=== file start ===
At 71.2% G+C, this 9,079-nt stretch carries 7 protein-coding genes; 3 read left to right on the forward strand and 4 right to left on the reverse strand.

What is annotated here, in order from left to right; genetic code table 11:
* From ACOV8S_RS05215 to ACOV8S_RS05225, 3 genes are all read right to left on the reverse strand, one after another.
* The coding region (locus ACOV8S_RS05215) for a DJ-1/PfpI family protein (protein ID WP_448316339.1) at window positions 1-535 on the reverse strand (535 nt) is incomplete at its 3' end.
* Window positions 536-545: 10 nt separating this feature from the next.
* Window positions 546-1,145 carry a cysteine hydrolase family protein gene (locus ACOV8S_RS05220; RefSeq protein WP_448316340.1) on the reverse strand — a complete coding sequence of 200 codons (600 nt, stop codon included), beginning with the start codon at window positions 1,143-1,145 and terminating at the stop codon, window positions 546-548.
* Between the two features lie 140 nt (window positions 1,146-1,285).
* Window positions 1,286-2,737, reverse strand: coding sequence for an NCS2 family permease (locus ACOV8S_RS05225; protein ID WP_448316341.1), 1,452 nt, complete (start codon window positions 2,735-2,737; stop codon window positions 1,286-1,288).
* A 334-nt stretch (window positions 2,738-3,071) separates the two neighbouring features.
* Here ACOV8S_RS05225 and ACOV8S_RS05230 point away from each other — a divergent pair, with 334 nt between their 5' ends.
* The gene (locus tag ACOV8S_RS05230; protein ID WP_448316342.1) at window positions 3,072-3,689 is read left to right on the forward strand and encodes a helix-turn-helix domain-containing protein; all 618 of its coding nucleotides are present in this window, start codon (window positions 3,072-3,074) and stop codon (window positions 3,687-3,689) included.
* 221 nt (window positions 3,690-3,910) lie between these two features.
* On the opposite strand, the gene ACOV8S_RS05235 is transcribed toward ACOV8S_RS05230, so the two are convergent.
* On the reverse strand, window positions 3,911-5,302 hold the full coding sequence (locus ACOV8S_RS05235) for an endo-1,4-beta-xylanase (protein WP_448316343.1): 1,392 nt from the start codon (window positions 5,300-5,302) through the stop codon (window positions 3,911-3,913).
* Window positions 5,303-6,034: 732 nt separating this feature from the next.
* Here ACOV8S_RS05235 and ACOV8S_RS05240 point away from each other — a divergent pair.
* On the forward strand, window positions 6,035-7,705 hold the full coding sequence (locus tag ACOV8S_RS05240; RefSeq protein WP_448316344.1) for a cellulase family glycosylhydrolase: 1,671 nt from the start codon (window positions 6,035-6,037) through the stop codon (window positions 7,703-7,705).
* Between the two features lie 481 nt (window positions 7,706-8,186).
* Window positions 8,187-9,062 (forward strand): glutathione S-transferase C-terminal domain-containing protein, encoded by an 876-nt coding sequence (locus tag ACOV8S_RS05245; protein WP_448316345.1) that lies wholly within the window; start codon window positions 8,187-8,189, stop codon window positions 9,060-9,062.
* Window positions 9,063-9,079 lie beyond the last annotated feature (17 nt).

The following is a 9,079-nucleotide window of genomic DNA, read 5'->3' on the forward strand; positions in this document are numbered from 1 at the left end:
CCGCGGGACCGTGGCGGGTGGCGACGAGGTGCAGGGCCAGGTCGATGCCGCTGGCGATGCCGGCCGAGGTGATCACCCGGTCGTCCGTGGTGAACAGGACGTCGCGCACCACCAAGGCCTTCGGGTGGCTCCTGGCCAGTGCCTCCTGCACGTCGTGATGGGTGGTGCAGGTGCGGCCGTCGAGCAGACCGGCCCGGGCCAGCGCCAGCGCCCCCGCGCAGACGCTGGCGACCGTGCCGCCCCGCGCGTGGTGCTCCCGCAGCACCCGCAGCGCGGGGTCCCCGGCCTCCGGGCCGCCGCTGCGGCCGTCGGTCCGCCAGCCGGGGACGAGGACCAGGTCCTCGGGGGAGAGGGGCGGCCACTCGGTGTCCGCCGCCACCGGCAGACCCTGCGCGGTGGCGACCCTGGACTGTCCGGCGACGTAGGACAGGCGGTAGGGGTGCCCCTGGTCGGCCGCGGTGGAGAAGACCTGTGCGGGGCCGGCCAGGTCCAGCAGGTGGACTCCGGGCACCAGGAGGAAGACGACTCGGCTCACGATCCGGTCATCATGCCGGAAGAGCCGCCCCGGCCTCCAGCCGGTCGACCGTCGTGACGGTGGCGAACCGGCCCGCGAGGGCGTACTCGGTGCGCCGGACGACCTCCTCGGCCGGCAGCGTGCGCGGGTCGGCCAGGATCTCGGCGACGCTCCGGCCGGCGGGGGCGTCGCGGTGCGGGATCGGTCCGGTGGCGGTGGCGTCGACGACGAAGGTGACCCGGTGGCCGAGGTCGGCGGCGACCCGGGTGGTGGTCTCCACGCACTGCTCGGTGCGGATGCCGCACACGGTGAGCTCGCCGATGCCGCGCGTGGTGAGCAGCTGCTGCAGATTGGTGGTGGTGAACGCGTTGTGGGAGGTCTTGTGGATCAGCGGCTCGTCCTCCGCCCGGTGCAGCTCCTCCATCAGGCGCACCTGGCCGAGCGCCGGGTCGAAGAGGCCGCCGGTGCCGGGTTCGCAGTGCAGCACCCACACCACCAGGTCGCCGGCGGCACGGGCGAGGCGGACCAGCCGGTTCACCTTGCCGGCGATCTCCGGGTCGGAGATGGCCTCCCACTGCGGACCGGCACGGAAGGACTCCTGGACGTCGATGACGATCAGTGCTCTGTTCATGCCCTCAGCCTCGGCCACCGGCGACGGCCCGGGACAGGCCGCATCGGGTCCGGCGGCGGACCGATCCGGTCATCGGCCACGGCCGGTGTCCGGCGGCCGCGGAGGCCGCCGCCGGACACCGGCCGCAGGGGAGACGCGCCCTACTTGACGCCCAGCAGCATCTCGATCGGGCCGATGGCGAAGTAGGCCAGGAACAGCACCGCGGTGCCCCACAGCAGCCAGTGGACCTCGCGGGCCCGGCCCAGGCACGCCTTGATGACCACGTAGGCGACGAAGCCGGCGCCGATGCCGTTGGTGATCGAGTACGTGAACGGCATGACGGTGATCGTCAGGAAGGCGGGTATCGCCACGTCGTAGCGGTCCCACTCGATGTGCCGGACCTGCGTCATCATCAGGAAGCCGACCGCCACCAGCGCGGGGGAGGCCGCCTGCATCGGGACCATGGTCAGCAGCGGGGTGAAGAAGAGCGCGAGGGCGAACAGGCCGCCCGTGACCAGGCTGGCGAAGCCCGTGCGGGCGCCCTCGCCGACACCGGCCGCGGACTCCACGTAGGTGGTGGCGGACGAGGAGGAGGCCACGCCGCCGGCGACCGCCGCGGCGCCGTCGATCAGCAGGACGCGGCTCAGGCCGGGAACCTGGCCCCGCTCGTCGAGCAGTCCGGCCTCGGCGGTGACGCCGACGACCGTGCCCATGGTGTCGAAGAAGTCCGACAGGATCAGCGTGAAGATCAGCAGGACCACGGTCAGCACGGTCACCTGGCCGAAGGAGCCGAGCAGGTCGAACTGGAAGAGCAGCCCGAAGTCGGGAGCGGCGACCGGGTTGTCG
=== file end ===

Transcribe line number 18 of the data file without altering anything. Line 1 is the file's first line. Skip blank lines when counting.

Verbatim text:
* Between the two features lie 481 nt (window positions 7,706-8,186).